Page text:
Email
Password
Remember meForgot password?
    Log in with Twitter

article image'The Desert Hand' — A tribute to victims of torture and injustice Special

By Igor I. Solar     Jul 4, 2013 in Entertainment
Antofagasta - In the middle of the Atacama Desert, in a parched and forsaken region, a giant hand comes out of the ground. It is a sculpture by Chilean artist Mario Irarrázabal representing the victims of injustice and torture during the military regime in Chile.
The Atacama Desert is probably one of the driest places on the planet. It occupies an area of over 100,000 square kilometers between the Pacific coast and the heights of the Andes. While on the coast there are areas with abundant cloud banks, locally known as “camanchaca” (low fog), there are places in the desert where it has not rained in ages. Some weather stations installed in the desert have not seen a drop of rain for decades.
In a region about 100 kilometers south of Antofagasta, at an altitude of about 3,000 meters above sea level (MASL), the terrain has been compared to that of Mars. In 2003, a team of researchers published a study where they reported the duplication of tests used by the Viking 1 and Viking 2 Mars landers to detect life. They were unable to detect any signs of DNA, not even bacteria, in samples of Atacama Desert soil.
More recently, starting in June, 2013, NASA has been testing a new solar-powered vehicle that will probe beneath the arid surface of the Atacama Desert in search of microbes. The four-wheeled explorer, named Zoe, is expected to help NASA choose the best instruments for its next rover, which is planned to travel to Mars in 2020.
View of the Pan-American Highway (Route CH-5) which runs for about 1000 km along the Atacama Desert ...
View of the Pan-American Highway (Route CH-5) which runs for about 1000 km along the Atacama Desert in northern Chile. The terrain in this region has been compared to that on Mars.
Therefore, in a region so dry and desolate in the middle of the desert, it is surprising to see a giant hand coming out of the ground. It is a sculpture by Chilean artist Mario Irarrázabal, unveiled in 1992 at a location 75 kilometers south of the city of Antofagasta, at an altitude of 1,100 meters above sea level, and 350 meters away from Route 5 which crosses the Atacama Desert plateau from north to south.
The sculpture was constructed in iron and cement and is 11 meters high. Its construction was funded by a local organization, Pro Antofagasta Corporation (PROA). Unfortunately the sculpture is continuously targeted by graffiti, which requires frequent maintenance and cleaning.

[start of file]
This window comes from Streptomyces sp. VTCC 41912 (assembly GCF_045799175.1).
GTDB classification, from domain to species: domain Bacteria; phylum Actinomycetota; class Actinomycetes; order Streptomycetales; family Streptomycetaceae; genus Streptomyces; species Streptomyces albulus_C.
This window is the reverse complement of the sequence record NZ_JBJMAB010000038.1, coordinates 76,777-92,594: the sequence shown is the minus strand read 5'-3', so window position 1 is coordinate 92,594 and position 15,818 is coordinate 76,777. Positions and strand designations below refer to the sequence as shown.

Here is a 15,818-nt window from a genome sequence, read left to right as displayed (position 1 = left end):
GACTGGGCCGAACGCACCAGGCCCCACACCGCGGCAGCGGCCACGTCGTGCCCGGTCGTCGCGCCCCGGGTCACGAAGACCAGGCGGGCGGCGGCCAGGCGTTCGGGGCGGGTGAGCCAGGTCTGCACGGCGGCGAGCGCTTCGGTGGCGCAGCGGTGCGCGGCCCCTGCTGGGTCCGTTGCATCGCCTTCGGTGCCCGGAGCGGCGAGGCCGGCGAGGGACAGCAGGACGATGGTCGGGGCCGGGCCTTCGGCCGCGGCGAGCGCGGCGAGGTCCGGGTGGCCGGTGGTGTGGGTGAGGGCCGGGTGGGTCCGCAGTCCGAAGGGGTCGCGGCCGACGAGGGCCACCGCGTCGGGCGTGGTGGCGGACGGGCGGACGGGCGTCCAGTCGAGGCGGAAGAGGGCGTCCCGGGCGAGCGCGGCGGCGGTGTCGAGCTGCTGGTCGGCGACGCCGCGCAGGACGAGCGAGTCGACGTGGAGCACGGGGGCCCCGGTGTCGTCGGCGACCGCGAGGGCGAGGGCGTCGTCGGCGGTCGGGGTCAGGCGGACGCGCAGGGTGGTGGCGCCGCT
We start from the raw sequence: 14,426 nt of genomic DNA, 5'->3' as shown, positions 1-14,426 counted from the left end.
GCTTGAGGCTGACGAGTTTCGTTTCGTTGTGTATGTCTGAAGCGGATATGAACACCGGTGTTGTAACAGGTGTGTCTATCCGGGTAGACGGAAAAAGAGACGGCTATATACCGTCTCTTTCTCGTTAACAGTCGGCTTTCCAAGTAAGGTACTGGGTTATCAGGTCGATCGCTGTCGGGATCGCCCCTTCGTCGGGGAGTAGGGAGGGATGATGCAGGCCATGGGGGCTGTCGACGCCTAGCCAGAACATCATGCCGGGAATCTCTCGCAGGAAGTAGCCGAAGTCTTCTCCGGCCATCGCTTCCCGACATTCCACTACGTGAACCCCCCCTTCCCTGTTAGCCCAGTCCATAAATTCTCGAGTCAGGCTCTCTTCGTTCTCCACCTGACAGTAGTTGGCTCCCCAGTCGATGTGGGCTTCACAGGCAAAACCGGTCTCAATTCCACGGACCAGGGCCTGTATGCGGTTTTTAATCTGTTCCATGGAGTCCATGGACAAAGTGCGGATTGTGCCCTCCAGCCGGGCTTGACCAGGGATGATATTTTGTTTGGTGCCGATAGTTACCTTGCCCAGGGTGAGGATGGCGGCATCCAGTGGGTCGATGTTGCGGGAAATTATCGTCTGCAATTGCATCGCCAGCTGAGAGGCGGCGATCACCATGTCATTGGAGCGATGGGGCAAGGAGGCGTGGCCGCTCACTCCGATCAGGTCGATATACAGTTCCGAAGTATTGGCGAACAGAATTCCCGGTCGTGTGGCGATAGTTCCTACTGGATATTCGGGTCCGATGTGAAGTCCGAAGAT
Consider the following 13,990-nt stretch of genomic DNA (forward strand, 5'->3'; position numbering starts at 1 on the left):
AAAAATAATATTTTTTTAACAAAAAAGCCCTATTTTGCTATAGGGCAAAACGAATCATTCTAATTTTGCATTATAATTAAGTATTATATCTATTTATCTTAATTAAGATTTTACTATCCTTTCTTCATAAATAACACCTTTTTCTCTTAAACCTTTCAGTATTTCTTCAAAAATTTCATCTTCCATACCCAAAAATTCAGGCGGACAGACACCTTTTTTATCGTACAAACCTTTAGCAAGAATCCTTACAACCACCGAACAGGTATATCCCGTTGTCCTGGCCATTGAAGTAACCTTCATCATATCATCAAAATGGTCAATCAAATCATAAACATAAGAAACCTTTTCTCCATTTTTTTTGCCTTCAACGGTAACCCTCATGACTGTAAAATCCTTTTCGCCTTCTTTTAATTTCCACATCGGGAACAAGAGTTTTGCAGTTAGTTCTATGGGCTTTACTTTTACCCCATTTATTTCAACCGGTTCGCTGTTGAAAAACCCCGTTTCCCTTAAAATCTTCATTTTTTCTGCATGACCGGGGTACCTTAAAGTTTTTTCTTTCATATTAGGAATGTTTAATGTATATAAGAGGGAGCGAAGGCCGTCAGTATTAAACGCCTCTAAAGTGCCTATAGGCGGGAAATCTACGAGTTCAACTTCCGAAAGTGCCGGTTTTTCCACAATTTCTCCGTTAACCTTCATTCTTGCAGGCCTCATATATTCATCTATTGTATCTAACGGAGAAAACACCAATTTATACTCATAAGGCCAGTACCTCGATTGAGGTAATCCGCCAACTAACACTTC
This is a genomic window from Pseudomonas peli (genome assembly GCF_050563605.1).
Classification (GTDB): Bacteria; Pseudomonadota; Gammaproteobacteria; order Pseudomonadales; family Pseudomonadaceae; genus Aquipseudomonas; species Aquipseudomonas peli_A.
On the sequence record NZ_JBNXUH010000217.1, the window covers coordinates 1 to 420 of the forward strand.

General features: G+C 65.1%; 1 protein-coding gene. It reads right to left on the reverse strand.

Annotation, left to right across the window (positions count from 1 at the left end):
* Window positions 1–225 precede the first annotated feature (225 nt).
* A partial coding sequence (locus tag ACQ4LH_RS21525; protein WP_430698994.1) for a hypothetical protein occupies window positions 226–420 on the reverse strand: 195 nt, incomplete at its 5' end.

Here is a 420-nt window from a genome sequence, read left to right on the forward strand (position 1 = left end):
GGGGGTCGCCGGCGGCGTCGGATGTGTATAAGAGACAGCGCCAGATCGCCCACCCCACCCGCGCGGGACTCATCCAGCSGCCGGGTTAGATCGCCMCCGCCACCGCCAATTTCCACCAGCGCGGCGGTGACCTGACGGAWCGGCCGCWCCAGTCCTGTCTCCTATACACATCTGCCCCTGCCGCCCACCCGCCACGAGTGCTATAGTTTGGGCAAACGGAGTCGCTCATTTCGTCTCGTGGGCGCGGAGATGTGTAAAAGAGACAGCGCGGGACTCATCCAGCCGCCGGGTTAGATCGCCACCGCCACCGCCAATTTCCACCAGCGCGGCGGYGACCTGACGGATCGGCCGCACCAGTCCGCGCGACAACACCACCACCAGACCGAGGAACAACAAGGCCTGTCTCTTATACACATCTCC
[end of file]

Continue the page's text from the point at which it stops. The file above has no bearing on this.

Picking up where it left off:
The huge hand coming out of the desert represents the victims of injustice and torture during the mi...
The huge hand coming out of the desert represents the victims of injustice and torture during the military dictatorship in Chile (1973-1990).
Mario Irarrázabal studied philosophy and art at the University of Notre Dame, IN, United States; theology at the Pontifical Gregorian University in Rome, and sculpture with the German sculptor Otto Waldemar in West Berlin. In his works, Irarrázabal uses the human figure “to express themes such as injustice, loneliness, sorrow and torture”. According to the author, the huge hand coming out of the desert represents the victims of injustice and torture during the military dictatorship in Chile (1973-1990).
Bikers take advantage of the shadow projected by the giant  Hand of the Desert .
Bikers take advantage of the shadow projected by the giant "Hand of the Desert".
The impressive sculpture is continuously targeted by graffiti  which requires frequent maintenance a...
The impressive sculpture is continuously targeted by graffiti, which requires frequent maintenance and cleaning. Unfortunately, soon after it's cleaned, it is attacked again.
Mario Irarrázabal has several similar sculptures on display at various locations around the world. One of them is at Brava Beach in Punta del Este, Uruguay (The Hand, 1982); another hand comes out of the ground at Juan Carlos I Park in Madrid, Spain (1987). A third large hand was exhibited in one of the waterways of Venice from 1995 to 2000.
“By creating an object I attempt to relate with others. I seek to create a contrast, a metaphor that surprises and suggest. I attempt to say something about the meaning of life and death, hatred and suffering, giving to others: love. For this, there is no language more appropriate than art.” (Mario Irarrázabal).
More about Desert Hand, Atacama desert, Antofagasta chile, Sculpture, giant sculpture
More news from Show all 6
Entertainment Video
Latest News
Top News